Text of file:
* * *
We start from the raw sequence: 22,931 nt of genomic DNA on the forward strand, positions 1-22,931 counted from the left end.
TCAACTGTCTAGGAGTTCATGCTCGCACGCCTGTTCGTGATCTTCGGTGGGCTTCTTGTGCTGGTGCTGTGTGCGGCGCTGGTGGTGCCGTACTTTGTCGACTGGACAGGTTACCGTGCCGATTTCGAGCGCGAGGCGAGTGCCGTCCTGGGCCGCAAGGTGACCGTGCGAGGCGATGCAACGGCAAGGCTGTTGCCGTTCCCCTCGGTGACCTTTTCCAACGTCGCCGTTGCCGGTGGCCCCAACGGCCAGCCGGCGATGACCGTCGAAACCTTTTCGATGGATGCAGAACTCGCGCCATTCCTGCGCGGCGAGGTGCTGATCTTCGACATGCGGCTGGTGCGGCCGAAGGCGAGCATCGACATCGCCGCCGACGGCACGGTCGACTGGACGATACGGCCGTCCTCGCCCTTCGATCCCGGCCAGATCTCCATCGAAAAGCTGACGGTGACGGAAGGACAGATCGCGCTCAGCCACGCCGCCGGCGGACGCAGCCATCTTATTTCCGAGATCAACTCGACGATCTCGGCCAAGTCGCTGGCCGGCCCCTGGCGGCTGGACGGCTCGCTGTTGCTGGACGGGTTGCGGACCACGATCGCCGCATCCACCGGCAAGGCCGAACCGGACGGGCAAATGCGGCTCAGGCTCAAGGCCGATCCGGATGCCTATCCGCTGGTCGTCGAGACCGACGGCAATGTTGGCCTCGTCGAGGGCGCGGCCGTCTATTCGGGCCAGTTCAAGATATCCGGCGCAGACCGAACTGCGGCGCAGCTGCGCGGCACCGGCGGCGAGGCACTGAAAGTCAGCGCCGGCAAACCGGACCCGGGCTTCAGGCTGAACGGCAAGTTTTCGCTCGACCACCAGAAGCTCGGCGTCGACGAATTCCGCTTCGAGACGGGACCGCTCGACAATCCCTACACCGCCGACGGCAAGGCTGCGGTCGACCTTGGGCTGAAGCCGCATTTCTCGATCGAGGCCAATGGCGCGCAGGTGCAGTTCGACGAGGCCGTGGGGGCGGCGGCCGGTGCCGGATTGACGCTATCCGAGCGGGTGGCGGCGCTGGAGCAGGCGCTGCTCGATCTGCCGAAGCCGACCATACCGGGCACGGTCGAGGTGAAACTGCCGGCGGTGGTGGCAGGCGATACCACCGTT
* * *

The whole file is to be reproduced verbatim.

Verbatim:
We start from the raw sequence: 22,931 nt of genomic DNA on the forward strand, positions 1-22,931 counted from the left end.
TCAACTGTCTAGGAGTTCATGCTCGCACGCCTGTTCGTGATCTTCGGTGGGCTTCTTGTGCTGGTGCTGTGTGCGGCGCTGGTGGTGCCGTACTTTGTCGACTGGACAGGTTACCGTGCCGATTTCGAGCGCGAGGCGAGTGCCGTCCTGGGCCGCAAGGTGACCGTGCGAGGCGATGCAACGGCAAGGCTGTTGCCGTTCCCCTCGGTGACCTTTTCCAACGTCGCCGTTGCCGGTGGCCCCAACGGCCAGCCGGCGATGACCGTCGAAACCTTTTCGATGGATGCAGAACTCGCGCCATTCCTGCGCGGCGAGGTGCTGATCTTCGACATGCGGCTGGTGCGGCCGAAGGCGAGCATCGACATCGCCGCCGACGGCACGGTCGACTGGACGATACGGCCGTCCTCGCCCTTCGATCCCGGCCAGATCTCCATCGAAAAGCTGACGGTGACGGAAGGACAGATCGCGCTCAGCCACGCCGCCGGCGGACGCAGCCATCTTATTTCCGAGATCAACTCGACGATCTCGGCCAAGTCGCTGGCCGGCCCCTGGCGGCTGGACGGCTCGCTGTTGCTGGACGGGTTGCGGACCACGATCGCCGCATCCACCGGCAAGGCCGAACCGGACGGGCAAATGCGGCTCAGGCTCAAGGCCGATCCGGATGCCTATCCGCTGGTCGTCGAGACCGACGGCAATGTTGGCCTCGTCGAGGGCGCGGCCGTCTATTCGGGCCAGTTCAAGATATCCGGCGCAGACCGAACTGCGGCGCAGCTGCGCGGCACCGGCGGCGAGGCACTGAAAGTCAGCGCCGGCAAACCGGACCCGGGCTTCAGGCTGAACGGCAAGTTTTCGCTCGACCACCAGAAGCTCGGCGTCGACGAATTCCGCTTCGAGACGGGACCGCTCGACAATCCCTACACCGCCGACGGCAAGGCTGCGGTCGACCTTGGGCTGAAGCCGCATTTCTCGATCGAGGCCAATGGCGCGCAGGTGCAGTTCGACGAGGCCGTGGGGGCGGCGGCCGGTGCCGGATTGACGCTATCCGAGCGGGTGGCGGCGCTGGAGCAGGCGCTGCTCGATCTGCCGAAGCCGACCATACCGGGCACGGTCGAGGTGAAACTGCCGGCGGTGGTGGCAGGCGATACCACCGTT